Firstly, you must be absolutely consistent in your demands of the players.  If you demand aggression, you cannot fault errors that result from what you demand.  Conversely if you demand conservatism, you should fault aggression, even if it results in a successful action.

Secondly, the key concept that led to the errors that so annoyed the commentator was that the current generation of players / teams / coaches is playing to win.  Previous generations’ first instinct was conservative, to play not to lose.  Playing to win means searching for solutions that lead directly to points which in turn means that errors can occur.  Playing not to lose means searching for solutions that give your opponent the chance to make errors.  This leads to what I saw in the 2012 Olympics which was teams who often seemed to be playing ‘with’ each other in a kind of choreographed dance.  It can certainly be annoying at times to see a service error at set point or spike aimed at the top joint of the middle blockers finger land untouched in a spectators lap but those errors arise from exactly the kind of thinking that also leads to the countless successful actions that make modern volleyball such an astonishingly spectacular sport.  You can’t have one without the other.


*Doing anything in the absence of humour is, not surprisingly, an incredible painful experience.

**To keep perspective, we might have made five such errors over the course of the season and I am almost certain the player in question made only that one, including nine months worth of training and dozens of more difficult ones.

World League 2015 – Five Questions Answered

On Wednesday afternoon, before the first match of the World League Finals in Brazil, official FIVB commentator Paul Sunderland revealed that he was really looking forward to this event as best World League finals for years.  The reason? Teams took World League more seriously this year and played a lot more with their top players.  I agreed completely.  Sadly, it was one of the few moments over the ensuing five days that Paul and I agreed on something.  But that isn’t important.  What is important are the questions that were raised over those five days.  I will attempt to answer them.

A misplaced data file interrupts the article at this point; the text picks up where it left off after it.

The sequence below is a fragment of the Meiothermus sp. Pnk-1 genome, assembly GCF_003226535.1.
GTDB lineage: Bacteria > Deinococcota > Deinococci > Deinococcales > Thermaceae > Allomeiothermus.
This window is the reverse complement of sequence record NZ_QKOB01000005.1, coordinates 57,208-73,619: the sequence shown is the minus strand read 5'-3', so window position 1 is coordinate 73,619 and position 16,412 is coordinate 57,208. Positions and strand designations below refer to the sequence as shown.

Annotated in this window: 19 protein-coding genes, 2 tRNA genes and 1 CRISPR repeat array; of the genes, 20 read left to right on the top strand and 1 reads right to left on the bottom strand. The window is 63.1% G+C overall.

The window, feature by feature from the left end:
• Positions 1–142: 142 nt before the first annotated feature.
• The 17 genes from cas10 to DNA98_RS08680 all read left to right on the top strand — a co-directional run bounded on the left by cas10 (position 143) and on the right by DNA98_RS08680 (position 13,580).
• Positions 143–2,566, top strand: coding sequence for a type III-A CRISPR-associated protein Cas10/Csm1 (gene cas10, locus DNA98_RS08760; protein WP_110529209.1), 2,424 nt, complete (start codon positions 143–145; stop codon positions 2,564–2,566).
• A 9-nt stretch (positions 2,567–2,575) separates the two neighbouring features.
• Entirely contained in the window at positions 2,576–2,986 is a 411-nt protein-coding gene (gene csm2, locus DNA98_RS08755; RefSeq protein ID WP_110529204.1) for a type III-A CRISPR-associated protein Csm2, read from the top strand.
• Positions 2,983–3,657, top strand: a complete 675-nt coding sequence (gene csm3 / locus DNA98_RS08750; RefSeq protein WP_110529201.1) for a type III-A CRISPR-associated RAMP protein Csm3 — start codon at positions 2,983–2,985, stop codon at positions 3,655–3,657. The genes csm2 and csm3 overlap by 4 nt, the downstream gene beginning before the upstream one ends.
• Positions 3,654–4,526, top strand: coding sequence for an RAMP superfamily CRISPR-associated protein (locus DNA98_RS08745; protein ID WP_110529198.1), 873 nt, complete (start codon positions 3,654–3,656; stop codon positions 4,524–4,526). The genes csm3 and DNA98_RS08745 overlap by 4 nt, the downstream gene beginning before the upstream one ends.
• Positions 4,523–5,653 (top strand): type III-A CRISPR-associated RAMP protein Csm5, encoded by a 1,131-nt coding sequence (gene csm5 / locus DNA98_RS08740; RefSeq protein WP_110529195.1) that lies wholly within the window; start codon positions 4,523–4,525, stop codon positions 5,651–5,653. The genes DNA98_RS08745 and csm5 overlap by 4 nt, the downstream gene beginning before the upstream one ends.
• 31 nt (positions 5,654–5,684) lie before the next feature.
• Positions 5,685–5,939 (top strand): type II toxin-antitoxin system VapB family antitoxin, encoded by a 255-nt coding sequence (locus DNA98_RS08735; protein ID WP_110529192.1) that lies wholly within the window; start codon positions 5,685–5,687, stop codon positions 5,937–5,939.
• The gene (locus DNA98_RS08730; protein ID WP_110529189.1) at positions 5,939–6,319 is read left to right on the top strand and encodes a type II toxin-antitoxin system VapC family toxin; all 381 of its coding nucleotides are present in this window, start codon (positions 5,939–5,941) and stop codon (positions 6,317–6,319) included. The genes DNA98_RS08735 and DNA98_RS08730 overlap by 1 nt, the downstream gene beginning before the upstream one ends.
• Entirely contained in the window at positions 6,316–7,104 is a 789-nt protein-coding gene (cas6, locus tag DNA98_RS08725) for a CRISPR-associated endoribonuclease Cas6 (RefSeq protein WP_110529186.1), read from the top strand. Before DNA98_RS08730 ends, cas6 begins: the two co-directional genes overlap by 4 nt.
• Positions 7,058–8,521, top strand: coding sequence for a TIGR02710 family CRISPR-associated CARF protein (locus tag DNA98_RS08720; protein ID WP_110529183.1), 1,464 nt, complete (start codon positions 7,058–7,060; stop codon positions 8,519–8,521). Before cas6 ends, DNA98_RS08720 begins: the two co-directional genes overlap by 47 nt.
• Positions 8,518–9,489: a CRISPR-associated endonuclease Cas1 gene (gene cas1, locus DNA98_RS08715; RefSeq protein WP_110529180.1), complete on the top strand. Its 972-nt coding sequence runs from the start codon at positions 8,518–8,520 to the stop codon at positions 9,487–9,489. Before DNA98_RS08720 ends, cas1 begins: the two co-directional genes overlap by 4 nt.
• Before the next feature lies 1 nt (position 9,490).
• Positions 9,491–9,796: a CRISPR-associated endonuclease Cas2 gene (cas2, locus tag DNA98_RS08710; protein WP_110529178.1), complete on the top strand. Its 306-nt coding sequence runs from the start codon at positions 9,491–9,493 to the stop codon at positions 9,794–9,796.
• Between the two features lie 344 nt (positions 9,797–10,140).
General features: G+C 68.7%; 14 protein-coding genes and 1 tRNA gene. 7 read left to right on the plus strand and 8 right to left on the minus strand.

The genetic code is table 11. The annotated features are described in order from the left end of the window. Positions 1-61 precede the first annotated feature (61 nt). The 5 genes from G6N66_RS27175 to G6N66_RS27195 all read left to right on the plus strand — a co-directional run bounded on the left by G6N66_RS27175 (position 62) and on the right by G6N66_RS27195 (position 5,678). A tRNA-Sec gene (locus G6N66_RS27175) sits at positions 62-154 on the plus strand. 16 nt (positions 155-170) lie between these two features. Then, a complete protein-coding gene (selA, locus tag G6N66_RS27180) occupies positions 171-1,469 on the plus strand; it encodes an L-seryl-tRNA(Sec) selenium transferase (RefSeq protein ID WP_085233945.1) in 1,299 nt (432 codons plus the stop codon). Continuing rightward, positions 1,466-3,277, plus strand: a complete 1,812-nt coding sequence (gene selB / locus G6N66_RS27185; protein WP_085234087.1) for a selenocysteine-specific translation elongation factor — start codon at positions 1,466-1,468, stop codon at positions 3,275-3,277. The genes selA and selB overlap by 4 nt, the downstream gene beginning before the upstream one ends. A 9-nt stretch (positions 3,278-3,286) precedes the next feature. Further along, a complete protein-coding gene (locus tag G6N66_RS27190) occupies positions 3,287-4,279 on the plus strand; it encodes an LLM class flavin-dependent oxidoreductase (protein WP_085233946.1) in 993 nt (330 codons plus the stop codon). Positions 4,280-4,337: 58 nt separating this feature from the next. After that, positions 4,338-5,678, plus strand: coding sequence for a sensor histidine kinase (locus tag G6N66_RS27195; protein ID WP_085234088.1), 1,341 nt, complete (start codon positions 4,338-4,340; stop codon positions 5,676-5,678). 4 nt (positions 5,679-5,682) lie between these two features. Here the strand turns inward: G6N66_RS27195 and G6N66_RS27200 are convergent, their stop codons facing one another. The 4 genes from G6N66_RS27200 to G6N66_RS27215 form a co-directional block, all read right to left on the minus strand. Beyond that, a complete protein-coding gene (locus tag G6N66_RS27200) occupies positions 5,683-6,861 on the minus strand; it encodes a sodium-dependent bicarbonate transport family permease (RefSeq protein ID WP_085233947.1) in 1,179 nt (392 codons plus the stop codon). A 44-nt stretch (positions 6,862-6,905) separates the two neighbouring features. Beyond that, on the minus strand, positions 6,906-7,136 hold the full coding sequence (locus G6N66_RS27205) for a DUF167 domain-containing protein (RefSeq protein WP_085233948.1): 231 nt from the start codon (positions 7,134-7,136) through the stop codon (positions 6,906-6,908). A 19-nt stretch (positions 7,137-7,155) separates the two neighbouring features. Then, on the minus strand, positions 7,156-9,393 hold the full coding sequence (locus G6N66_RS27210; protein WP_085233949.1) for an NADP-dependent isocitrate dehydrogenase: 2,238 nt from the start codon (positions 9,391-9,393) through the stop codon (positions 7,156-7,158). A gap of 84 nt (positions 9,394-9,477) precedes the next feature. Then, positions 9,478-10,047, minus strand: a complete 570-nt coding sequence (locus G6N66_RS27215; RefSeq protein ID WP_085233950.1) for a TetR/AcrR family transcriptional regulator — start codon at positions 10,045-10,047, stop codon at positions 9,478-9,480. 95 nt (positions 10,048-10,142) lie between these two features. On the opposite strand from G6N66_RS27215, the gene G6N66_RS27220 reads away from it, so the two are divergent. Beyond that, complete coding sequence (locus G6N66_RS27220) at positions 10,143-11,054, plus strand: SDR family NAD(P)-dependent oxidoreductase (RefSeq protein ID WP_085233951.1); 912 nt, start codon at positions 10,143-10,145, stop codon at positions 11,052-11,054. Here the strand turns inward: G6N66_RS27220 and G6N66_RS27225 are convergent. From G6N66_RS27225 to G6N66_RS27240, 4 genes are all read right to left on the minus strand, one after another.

Does this mean France the best team in the world? No. It does not. Most of the top teams played this tournament at their maximum and twelve months on from last year’s World Championships, all three medallists were different.  Every team in Brazil won at least one match.  Serbia lost to Italy who were in a massive state of upheaval, but went on to make the final.  France were one point away against the USA from not qualifying for the semifinals, but won the event.  Both semifinals went to five sets, with one team coming back from 0-2. What it means is that there are maybe nine (these six plus Russia, Germany, Iran, even Bulgaria) really good teams who can win against any of the other teams on a given day.  But the level is so close that none of those teams will win on every given day.  Basically in world volleyball we have the dream scenario for the NBA.